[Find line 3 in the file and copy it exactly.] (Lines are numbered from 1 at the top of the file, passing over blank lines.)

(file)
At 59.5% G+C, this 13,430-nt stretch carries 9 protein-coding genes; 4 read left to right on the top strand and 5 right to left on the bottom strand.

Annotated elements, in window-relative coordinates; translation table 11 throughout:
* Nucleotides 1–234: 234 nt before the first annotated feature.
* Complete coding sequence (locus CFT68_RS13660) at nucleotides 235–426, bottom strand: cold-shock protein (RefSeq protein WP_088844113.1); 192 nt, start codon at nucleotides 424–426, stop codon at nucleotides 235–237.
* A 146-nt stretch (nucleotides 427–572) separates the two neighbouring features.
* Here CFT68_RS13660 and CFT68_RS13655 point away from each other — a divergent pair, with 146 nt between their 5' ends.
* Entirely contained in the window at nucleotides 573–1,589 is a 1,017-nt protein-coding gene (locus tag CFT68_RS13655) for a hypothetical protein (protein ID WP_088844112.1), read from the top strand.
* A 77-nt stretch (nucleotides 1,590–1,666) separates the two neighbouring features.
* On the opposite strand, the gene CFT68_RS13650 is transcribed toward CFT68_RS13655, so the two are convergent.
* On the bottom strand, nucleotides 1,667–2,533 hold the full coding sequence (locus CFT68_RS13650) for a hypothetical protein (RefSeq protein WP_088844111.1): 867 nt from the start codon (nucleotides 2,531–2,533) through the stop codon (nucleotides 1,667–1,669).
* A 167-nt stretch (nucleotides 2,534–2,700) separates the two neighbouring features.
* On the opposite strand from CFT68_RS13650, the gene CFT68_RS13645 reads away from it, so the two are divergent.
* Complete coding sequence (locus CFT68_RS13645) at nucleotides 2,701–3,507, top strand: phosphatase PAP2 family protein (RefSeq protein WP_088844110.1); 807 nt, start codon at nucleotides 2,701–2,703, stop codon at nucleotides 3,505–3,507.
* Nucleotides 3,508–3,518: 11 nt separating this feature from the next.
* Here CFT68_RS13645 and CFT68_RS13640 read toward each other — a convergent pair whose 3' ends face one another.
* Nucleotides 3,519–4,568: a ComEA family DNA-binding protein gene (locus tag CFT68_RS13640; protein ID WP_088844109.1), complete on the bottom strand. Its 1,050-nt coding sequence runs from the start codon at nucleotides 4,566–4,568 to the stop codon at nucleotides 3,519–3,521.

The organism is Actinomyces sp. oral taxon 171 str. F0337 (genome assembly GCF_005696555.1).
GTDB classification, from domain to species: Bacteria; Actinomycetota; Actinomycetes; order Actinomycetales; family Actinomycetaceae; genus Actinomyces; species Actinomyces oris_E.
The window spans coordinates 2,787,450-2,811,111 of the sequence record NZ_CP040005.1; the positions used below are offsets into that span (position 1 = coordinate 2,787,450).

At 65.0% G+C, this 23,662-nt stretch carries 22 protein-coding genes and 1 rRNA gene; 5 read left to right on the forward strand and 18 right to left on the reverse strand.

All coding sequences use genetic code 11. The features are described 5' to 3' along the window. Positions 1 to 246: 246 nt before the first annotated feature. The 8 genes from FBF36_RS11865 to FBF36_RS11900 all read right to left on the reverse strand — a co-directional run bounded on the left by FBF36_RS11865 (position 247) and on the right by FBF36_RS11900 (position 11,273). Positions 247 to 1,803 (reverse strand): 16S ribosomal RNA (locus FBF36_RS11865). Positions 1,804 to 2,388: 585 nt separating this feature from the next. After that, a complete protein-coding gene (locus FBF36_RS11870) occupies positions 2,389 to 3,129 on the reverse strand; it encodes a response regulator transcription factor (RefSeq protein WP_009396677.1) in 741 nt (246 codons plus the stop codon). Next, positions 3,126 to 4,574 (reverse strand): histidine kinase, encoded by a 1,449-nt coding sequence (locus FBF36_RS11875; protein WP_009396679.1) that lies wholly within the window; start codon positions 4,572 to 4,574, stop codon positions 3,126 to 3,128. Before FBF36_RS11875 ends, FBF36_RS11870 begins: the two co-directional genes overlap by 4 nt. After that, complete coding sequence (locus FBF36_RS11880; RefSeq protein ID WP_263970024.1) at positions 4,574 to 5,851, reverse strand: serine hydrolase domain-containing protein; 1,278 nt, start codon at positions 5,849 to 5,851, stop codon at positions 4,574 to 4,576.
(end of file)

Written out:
* Nucleotides 1–234: 234 nt before the first annotated feature.